Digital Fuel Marketing is sponsoring Betting on Football 2017, the fourth edition of the largest international football and betting trade conference at Chelsea FC’s Stamford Bridge.
Ahead of the 3-5 May event, we spoke to Digital Fuel Account Director Andy Scott about why football is such an attractive sport for betting, how the market is changing from a consumer perspective and how betting and football stakeholders can work more effectively together.
SBC: Why is football such an attractive sport for betting?
AS: Primarily, football is an attractive sport for punters to bet on for the very same reasons that it became the most popular sport in the world – accessibility.
With so much live football both TV and streamed, betting adds an extra level of engagement in fixtures that without such exposure might otherwise be a bit irrelevant. This might be highlighted by sports that are matched in terms of betting market options and structure but simply don’t get the wider coverage to allow punters to become fully engaged.
There is so much data available to the general public to formulate opinion and no shortage of experts giving reason for a particular outcome that the consumer is going into every transaction feeling more empowered than ever. As Leicester proved last season, nothing is beyond the realms of possibility, games can change in an instant and it is a sport fuelled by opinion, passion and rivalry.
SBC: From a consumer perspective, how is football betting changing?
AS: Betting on football has never been more exciting for the punter. As incumbent tier one operators fight hard to retain their base and new challenger brands enter with both product and promotional innovation, you simply can’t afford to be left behind when it comes to your football product and how you market it – great from a consumer’s perspective.
As brands identify new ways to harness the power of 1st, 2nd and 3rd party data, the packaging and relevance of content is subtly enhancing the experience for football consumers and moving the industry away from a reliance on promotions to retain.
SBC: How can betting & football stakeholders work better and more effectively together?
AS: Consumer engagement is what all parties are looking for and I think there is a huge opportunity to work closer to better understand the audiences that we are talking to.
Rightly so, there are big concerns around the level of betting exposure young football fans are subjected to, but technology allows us to profile and target users based on their demographic and wider preferences. Just because you are a 24–35 year old male that likes football, it does not mean that you like to bet.
This is extremely important for clubs and organisations that are looking to personalise their experience in ways that betting operators have been successfully doing for years.
We are constantly looking for new ways to acquire and retain our desirable consumer and through more strategic partnerships; there is certainly an opportunity to improve the wider content strategy and thus user experience.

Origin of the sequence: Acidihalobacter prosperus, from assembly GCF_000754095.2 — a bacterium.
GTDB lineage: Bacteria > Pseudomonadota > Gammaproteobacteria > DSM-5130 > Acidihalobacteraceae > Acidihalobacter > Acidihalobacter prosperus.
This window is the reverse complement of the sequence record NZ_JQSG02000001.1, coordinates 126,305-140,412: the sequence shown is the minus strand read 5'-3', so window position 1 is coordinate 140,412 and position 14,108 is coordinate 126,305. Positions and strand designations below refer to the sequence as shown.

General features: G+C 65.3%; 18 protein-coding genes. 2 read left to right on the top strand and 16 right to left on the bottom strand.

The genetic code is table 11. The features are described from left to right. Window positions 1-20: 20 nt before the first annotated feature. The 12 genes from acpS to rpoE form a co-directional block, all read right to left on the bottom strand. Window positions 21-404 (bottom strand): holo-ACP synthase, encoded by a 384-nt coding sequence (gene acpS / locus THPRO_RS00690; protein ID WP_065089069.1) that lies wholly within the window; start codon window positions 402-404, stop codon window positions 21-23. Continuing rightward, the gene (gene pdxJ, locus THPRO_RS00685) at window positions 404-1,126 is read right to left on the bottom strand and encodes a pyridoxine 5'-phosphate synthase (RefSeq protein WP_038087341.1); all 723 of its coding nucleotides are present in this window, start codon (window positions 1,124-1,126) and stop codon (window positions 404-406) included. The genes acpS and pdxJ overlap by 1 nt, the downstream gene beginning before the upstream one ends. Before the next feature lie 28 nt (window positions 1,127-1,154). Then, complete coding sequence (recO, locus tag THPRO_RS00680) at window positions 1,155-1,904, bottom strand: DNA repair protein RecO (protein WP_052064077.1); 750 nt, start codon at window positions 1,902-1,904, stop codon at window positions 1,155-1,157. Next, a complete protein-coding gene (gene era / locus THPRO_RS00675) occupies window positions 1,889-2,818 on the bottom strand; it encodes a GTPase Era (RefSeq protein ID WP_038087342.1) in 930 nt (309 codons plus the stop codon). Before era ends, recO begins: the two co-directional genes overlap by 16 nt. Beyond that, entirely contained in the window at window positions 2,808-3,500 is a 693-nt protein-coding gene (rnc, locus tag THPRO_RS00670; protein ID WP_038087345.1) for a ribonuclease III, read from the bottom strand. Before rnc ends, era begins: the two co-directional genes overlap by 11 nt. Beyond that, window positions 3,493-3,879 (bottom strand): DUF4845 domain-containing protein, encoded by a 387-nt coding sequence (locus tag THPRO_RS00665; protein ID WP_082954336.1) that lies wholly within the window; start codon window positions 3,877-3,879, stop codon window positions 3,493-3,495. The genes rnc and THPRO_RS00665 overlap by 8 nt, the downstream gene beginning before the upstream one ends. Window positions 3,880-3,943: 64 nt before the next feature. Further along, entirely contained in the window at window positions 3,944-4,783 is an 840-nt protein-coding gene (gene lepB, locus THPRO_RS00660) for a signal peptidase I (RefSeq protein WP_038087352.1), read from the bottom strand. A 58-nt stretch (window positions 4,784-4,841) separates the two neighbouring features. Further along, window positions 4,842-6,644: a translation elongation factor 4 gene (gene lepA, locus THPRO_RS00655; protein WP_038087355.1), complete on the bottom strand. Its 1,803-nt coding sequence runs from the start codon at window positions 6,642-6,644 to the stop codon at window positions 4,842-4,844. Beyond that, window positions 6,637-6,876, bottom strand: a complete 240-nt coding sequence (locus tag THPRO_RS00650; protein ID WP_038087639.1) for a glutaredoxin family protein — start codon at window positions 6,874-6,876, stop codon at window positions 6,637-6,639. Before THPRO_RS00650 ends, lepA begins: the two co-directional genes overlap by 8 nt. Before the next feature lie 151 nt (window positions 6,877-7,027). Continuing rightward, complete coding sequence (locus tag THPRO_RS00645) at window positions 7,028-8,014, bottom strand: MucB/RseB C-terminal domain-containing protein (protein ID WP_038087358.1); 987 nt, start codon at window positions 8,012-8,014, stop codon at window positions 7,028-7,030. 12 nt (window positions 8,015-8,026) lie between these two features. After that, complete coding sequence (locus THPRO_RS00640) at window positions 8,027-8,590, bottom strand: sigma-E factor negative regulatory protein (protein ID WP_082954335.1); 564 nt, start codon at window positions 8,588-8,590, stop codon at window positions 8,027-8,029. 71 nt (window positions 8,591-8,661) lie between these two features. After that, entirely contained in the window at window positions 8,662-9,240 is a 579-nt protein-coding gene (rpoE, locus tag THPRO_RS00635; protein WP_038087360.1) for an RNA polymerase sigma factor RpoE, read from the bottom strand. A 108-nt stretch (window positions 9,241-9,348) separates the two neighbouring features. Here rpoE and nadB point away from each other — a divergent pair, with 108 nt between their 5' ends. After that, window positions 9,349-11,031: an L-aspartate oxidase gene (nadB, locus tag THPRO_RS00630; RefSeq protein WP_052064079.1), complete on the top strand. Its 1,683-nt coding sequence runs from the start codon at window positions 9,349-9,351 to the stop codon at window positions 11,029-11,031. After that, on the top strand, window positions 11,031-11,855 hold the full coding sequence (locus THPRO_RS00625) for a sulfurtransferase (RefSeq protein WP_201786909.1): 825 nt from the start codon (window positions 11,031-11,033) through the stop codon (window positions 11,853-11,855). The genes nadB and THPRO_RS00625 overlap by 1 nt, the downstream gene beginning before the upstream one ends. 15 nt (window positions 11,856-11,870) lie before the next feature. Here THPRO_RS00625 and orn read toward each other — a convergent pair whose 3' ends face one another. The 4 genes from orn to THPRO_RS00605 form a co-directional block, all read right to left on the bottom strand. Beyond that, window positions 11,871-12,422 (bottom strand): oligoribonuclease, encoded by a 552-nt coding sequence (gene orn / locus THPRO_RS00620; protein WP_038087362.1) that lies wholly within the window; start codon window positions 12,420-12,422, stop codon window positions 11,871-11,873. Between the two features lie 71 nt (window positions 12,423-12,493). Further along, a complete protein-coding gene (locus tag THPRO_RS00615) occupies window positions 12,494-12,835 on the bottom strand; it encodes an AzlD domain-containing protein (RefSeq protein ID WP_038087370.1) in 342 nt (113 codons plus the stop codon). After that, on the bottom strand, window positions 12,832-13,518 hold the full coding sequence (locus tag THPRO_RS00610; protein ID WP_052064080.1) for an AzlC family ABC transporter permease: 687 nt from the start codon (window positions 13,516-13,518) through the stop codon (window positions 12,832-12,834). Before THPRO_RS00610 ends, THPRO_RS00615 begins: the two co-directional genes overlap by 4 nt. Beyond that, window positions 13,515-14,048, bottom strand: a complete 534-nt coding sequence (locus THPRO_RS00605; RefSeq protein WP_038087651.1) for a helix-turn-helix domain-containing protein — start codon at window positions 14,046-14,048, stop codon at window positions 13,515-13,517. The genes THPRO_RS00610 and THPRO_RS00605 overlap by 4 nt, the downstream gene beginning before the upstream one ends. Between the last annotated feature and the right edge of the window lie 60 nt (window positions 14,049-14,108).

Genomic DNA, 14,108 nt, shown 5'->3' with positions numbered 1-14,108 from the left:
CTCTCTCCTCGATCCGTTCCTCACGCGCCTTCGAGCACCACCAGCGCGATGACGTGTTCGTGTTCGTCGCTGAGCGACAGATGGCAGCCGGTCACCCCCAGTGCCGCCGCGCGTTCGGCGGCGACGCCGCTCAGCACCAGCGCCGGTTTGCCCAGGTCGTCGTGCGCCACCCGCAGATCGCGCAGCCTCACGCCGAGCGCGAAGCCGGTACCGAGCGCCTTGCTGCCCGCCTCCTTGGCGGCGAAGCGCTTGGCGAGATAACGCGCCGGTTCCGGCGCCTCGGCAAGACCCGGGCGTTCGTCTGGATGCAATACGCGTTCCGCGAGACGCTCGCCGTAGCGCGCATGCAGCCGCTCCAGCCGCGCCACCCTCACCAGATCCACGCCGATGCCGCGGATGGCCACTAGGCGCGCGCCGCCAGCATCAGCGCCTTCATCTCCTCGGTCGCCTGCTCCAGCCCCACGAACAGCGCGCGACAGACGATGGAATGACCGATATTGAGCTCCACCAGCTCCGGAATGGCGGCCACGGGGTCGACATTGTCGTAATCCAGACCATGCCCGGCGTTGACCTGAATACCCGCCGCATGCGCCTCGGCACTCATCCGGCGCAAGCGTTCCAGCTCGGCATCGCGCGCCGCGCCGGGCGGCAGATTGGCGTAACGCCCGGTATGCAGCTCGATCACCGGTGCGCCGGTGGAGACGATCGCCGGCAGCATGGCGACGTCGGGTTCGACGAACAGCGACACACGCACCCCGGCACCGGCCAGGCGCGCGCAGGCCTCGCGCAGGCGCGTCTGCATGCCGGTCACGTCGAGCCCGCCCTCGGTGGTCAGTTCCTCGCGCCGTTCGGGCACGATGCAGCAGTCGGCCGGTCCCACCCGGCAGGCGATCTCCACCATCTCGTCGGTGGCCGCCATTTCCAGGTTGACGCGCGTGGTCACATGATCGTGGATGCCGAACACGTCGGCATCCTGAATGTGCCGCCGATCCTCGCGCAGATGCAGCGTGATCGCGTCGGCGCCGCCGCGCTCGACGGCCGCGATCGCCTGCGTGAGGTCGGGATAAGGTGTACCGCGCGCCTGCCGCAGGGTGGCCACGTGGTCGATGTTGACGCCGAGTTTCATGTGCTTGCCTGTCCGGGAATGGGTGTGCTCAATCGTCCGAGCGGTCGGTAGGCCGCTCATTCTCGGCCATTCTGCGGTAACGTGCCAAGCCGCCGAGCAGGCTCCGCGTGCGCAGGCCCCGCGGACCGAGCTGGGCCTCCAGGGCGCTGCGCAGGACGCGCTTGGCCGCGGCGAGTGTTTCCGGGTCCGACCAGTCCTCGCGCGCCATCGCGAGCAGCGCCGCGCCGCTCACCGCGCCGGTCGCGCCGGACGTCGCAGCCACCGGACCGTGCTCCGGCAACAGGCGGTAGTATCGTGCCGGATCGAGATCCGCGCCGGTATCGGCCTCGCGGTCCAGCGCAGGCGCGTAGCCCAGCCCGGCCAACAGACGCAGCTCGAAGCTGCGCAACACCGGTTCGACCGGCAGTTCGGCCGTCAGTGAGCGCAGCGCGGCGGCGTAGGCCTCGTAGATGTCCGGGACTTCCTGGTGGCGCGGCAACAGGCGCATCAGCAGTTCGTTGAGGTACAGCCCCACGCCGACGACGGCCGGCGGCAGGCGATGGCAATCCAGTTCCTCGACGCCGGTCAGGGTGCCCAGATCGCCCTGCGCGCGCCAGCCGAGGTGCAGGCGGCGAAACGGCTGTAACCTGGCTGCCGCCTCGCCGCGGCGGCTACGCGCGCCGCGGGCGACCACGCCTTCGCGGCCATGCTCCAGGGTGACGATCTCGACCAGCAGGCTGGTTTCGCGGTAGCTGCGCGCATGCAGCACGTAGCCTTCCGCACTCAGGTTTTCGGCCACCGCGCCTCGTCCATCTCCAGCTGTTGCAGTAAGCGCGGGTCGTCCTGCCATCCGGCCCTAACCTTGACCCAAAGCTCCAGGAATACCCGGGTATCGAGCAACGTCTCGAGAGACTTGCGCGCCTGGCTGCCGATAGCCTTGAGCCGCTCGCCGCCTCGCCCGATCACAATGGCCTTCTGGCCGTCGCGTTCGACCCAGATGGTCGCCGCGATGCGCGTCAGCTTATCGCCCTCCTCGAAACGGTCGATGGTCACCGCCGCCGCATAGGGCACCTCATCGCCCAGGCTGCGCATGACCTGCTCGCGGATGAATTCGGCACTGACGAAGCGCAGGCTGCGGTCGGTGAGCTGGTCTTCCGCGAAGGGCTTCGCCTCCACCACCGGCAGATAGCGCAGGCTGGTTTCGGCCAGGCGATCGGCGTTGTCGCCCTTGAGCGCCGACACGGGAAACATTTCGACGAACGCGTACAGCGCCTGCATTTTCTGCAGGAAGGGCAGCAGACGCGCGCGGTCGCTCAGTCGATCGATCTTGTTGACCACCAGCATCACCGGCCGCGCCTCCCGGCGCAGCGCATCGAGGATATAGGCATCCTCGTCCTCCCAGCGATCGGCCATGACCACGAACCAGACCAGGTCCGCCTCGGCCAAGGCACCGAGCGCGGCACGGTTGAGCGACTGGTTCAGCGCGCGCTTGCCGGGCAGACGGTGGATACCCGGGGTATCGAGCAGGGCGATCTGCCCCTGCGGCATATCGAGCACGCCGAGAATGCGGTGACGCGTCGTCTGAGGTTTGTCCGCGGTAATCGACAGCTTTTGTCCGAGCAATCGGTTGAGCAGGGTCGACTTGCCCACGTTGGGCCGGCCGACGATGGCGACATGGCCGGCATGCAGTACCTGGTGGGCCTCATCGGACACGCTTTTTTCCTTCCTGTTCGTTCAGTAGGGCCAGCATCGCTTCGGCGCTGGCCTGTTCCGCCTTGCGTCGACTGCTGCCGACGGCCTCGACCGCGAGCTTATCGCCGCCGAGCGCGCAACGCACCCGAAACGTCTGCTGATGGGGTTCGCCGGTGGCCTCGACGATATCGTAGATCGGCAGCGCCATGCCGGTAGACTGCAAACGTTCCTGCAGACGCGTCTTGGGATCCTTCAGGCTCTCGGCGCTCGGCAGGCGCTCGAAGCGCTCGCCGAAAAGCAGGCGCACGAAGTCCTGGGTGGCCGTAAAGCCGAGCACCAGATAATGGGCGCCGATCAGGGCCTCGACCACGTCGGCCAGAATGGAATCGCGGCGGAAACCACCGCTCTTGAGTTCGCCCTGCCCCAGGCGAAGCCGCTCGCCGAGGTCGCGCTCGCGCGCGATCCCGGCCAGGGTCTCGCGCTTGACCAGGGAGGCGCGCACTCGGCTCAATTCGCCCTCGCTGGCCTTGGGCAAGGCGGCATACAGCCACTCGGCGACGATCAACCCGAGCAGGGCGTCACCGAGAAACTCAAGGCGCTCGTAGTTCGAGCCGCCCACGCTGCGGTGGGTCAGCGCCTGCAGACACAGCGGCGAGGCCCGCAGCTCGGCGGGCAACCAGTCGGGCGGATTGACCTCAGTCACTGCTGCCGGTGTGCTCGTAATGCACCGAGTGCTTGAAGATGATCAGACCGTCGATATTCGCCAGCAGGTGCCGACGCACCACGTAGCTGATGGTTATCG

SBC: What new technology do you feel will have the biggest impact on football betting?
AS: From a marketing perspective, It is going to be interesting to see the impact of VAR. We have seen in other sports the opportunity for additional advertising during the review break. Will this be an opportunity to bring programmatic advertising opportunities in-play both in stadium and on TV?
I am extremely excited and interested by the way search is advancing, particularly the rapid progression of machine learning, which is adding a new layer of context to what the user is looking for. Combining this technology with voice controlled assistants (VCA) and you could have an extremely immersive betting experience.
Imagine a scenario where you are watching Spurs win and ask your VCA what the price of Harry Kane to score next is? The response “Harry Kane is currently priced at 3/1 to score next and has hit the net in 4 of his last 5 games scoring with 30% of his shots, would you like to place a £10 bet?” Adding context to a betting option and pulling in a user’s previous betting behaviour data could be extremely powerful – all without having to scroll, click or look away from the match.
More immediately, advancements in geo-marketing and data management technology is allowing us to engage punters at a time when they are far more likely to respond. Again, utilising the power of data in ways that haven’t before been possible, means that we are in a far better position to improve product and communication and the appeal to a wider audience.
SBC: What key agenda, debate or discussion do you want to hear at BOFCON 2017?
AS: Given the work that we do at Digital Fuel, there are plenty of interesting topics around consumer engagement and I’ll be keen to hear thoughts around content marketing strategies.
With an interest in multiple territories, there will be a few market profile sessions that I will be dropping in on for any insight that might impact Digital Fuel and our clients as we look to capitalise on new opportunities.